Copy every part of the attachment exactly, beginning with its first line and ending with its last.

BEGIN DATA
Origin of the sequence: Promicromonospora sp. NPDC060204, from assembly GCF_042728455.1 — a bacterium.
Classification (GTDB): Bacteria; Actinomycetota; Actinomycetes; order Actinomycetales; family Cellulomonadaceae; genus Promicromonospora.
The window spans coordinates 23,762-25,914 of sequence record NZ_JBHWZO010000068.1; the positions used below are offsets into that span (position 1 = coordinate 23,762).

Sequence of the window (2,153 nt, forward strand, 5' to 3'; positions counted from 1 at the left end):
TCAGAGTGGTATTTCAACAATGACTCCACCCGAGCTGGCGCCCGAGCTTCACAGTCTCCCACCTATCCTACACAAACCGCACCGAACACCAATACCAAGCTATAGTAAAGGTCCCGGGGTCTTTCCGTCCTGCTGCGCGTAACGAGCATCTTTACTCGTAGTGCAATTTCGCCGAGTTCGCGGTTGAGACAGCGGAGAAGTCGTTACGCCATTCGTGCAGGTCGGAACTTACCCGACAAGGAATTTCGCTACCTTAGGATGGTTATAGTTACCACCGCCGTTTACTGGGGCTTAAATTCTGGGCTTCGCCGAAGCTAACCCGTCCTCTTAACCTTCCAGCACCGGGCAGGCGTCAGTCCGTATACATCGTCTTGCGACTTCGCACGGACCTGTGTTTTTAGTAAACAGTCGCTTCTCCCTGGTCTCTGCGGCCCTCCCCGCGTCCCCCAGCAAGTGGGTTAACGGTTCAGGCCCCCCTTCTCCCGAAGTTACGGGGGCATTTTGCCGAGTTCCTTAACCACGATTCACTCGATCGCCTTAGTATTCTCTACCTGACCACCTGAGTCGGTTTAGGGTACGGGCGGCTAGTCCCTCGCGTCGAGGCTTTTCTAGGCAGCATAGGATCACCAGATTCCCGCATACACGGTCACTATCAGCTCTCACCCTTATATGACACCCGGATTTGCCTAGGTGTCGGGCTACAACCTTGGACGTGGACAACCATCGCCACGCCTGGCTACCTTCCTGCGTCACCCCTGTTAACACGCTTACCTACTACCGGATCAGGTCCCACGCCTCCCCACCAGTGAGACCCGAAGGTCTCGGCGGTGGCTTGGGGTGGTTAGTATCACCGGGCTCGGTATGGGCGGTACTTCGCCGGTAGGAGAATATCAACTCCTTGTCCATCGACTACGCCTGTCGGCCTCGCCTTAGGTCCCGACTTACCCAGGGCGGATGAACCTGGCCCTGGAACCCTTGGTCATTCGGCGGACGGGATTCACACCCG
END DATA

Origin of the sequence: Promicromonospora sp. NPDC060204, from assembly GCF_042728455.1 — a bacterium.
Classification (GTDB): Bacteria; Actinomycetota; Actinomycetes; order Actinomycetales; family Cellulomonadaceae; genus Promicromonospora.
The window spans coordinates 23,762-25,914 of sequence record NZ_JBHWZO010000068.1; the positions used below are offsets into that span (position 1 = coordinate 23,762).

Sequence of the window (2,153 nt, forward strand, 5' to 3'; positions counted from 1 at the left end):
TCAGAGTGGTATTTCAACAATGACTCCACCCGAGCTGGCGCCCGAGCTTCACAGTCTCCCACCTATCCTACACAAACCGCACCGAACACCAATACCAAGCTATAGTAAAGGTCCCGGGGTCTTTCCGTCCTGCTGCGCGTAACGAGCATCTTTACTCGTAGTGCAATTTCGCCGAGTTCGCGGTTGAGACAGCGGAGAAGTCGTTACGCCATTCGTGCAGGTCGGAACTTACCCGACAAGGAATTTCGCTACCTTAGGATGGTTATAGTTACCACCGCCGTTTACTGGGGCTTAAATTCTGGGCTTCGCCGAAGCTAACCCGTCCTCTTAACCTTCCAGCACCGGGCAGGCGTCAGTCCGTATACATCGTCTTGCGACTTCGCACGGACCTGTGTTTTTAGTAAACAGTCGCTTCTCCCTGGTCTCTGCGGCCCTCCCCGCGTCCCCCAGCAAGTGGGTTAACGGTTCAGGCCCCCCTTCTCCCGAAGTTACGGGGGCATTTTGCCGAGTTCCTTAACCACGATTCACTCGATCGCCTTAGTATTCTCTACCTGACCACCTGAGTCGGTTTAGGGTACGGGCGGCTAGTCCCTCGCGTCGAGGCTTTTCTAGGCAGCATAGGATCACCAGATTCCCGCATACACGGTCACTATCAGCTCTCACCCTTATATGACACCCGGATTTGCCTAGGTGTCGGGCTACAACCTTGGACGTGGACAACCATCGCCACGCCTGGCTACCTTCCTGCGTCACCCCTGTTAACACGCTTACCTACTACCGGATCAGGTCCCACGCCTCCCCACCAGTGAGACCCGAAGGTCTCGGCGGTGGCTTGGGGTGGTTAGTATCACCGGGCTCGGTATGGGCGGTACTTCGCCGGTAGGAGAATATCAACTCCTTGTCCATCGACTACGCCTGTCGGCCTCGCCTTAGGTCCCGACTTACCCAGGGCGGATGAACCTGGCCCTGGAACCCTTGGTCATTCGGCGGACGGGATTCACACCCG